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Something for every family in Park City, including snowboarder nephews


Chris and his uncle Andy liked the glade run "Detonator" at PCMR

Chris and his uncle Andy liked the glade run “Detonator” at PCMR

By Chris Yemma, Taking the Kids Special Nephew Correspondent

PARK CITY, Utah — Park City has turned silver into gold.

One of the many luxuries of being Eileen’s nephew are the epic ski trips we go on every year. Vail, Aspen, Snowmass, Breckenridge, Crested Butte, Mammoth Mountain — if it’s epic, we’ve probably been there. But until this year, I had never snowboarded in Utah. When I thought Utah, I thought tiny martinis and tabernacle choirs . When I thought Park City, I thought fancy film festivals.

Turns out, Utah, and specifically the former silver-mining town of Park City, are pure gold.

For starters, family ski trips are always a schlep, as Larry David — who has become our family’s go-to comedian — would say. You have to fly for hours, followed by driving for hours, and lug around more equipment than your average Sherpa.

But with Park City, it’s one of the easiest major ski towns to get to — especially if you’re coming from Los Angeles or the West, such as myself. You can jump on a morning flight and be on the mountain by noon, with the town only a 40-minute drive from Salt Lake City International Airport. While we rented a car, there are many shuttle services that offer reasonable rates (around $40-$50 per person each way).

It’s not just logistics that make this town great, though. There’s just something so cool about staying in an old mining town. In fact, for the non-skiers of the family, there’s plenty of stuff in and around town to check out, including the Park City Museum that documents the region’s mining history, and the Utah Olympic Park, which showcases everything about the 2002 Winter Olympics in Salt Lake City.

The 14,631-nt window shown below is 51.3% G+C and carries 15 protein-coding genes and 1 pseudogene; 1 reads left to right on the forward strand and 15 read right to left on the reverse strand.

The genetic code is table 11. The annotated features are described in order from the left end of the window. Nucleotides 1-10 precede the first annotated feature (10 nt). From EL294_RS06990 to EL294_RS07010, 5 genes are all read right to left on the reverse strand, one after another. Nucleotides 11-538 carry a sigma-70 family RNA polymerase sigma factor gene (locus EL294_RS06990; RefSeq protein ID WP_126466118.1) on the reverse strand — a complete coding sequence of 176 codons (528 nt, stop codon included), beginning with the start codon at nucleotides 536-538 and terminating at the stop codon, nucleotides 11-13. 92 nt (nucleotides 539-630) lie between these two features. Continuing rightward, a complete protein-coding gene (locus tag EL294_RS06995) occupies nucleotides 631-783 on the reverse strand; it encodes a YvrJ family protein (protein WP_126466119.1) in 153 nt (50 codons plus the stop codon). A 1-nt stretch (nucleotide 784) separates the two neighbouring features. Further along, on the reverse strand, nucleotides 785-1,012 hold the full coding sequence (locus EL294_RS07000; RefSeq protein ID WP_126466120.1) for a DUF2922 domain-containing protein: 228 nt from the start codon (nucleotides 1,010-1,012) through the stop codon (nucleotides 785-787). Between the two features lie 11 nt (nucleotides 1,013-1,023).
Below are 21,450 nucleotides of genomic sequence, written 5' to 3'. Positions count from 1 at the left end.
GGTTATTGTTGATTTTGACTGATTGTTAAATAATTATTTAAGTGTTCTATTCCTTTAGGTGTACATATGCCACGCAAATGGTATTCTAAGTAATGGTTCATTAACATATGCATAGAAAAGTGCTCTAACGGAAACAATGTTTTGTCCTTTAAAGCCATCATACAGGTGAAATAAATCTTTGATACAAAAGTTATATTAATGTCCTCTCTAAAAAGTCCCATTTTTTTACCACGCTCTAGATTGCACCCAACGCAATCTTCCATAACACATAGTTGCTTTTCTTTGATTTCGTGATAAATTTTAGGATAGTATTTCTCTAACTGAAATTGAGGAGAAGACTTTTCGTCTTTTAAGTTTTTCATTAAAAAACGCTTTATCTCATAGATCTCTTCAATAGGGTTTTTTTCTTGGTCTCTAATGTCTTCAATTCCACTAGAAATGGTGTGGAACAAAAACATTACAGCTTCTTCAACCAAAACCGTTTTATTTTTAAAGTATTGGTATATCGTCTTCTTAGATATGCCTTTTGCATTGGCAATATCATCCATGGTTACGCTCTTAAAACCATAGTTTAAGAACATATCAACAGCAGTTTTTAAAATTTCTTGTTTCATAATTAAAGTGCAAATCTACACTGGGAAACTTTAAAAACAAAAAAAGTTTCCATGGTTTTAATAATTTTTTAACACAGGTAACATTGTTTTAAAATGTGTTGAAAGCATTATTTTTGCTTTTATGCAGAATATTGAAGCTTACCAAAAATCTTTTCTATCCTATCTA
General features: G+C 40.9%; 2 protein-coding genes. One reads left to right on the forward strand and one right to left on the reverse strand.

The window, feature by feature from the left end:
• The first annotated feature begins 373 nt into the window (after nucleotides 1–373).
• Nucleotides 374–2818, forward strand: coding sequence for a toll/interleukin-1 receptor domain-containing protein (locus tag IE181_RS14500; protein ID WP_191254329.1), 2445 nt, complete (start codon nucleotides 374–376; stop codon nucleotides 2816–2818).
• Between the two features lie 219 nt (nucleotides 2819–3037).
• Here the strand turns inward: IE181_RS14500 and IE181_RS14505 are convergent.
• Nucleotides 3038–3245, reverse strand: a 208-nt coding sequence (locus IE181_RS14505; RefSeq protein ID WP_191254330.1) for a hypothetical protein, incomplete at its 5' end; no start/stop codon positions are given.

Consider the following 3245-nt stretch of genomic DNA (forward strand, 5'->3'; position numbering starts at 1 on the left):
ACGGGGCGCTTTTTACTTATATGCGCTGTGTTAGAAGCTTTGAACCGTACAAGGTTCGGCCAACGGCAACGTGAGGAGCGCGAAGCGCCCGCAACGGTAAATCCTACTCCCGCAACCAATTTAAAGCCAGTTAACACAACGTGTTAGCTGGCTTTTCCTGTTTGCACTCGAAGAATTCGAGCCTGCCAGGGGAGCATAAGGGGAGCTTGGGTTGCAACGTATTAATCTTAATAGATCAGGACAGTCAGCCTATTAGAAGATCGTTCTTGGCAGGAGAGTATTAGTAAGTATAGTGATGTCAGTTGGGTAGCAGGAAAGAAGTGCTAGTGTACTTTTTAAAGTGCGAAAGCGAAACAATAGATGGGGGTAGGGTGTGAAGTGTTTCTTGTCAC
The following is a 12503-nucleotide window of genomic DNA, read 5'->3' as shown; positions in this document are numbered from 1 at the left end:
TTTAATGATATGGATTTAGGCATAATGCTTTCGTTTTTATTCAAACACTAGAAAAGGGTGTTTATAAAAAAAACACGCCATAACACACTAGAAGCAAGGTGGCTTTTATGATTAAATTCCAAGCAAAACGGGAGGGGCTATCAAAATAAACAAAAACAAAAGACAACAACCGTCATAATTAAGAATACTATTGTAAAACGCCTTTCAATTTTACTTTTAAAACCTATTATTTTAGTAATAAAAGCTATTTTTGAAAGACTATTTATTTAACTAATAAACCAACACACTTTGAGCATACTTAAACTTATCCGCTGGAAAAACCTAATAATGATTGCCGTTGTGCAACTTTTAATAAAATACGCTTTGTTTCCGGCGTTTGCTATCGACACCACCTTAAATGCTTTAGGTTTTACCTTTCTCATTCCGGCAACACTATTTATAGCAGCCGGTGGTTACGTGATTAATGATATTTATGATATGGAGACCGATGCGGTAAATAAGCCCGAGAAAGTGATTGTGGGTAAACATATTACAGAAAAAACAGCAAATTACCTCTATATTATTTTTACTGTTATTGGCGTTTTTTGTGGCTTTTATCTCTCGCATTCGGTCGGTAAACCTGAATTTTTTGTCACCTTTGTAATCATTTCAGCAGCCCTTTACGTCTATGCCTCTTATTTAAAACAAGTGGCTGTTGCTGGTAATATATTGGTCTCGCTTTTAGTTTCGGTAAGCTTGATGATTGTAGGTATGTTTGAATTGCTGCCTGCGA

The mining history is terrific: In the late 1800s, Park City was a booming silver mining hotspot, but nearly became a ghost town in the 1950s when the price of silver dropped. The mining community never fully recovered and locals had to resort to desperate measures, which included a proposal for a ski resort called Treasure Mountain. In the early ski town days of Park City, visitors would travel in underground trains and up shafts to access the top of the mountain since there weren’t many ski lifts. Eventually, aerial trams previously used to remove ore were converted into ski lifts.

The Winter Olympics in 2002 put an official stamp of approval on Park City as a ski destination, and now Park City Mountain Resort (PCMR) is the 10th-most visited ski resort in North America, according to Travel & Leisure. But Park City having three major resorts — PCMR, Canyons and Deer Valley — all just minutes apart, the town is one of the top destinations in the country. And of course, nearby Snowbird and Alta are there for the hardcore of the family — Snowbird has now surpassed Vail and Mammoth as my favorite place in the country.

At the High West Distillery in Park City

At the High West Distillery in Park City

Of course, on family ski trips, one must escape…the family…if only for a while. Park City’s nightlife and off-mountain scene are pretty awesome. For starters, you can ski right from PCMR’s slopes directly into town, with High West Distillery & Saloon waiting for you at the base. Drink a whiskey or two that’s distilled onsite and then walk right back out to the Town Lift. It’s touted as the world’s only ski-in distillery…I like the sound of that. And there are plenty of other equally cool restaurants on Main Street — just check out www.visitparkcity.com to find out all the details.

Family ski trips take half a year’s worth of planning. So next time that process starts, seriously think about Park City. There’s something for everyone…including the whiskey-drinking snowboarder nephews of the family.



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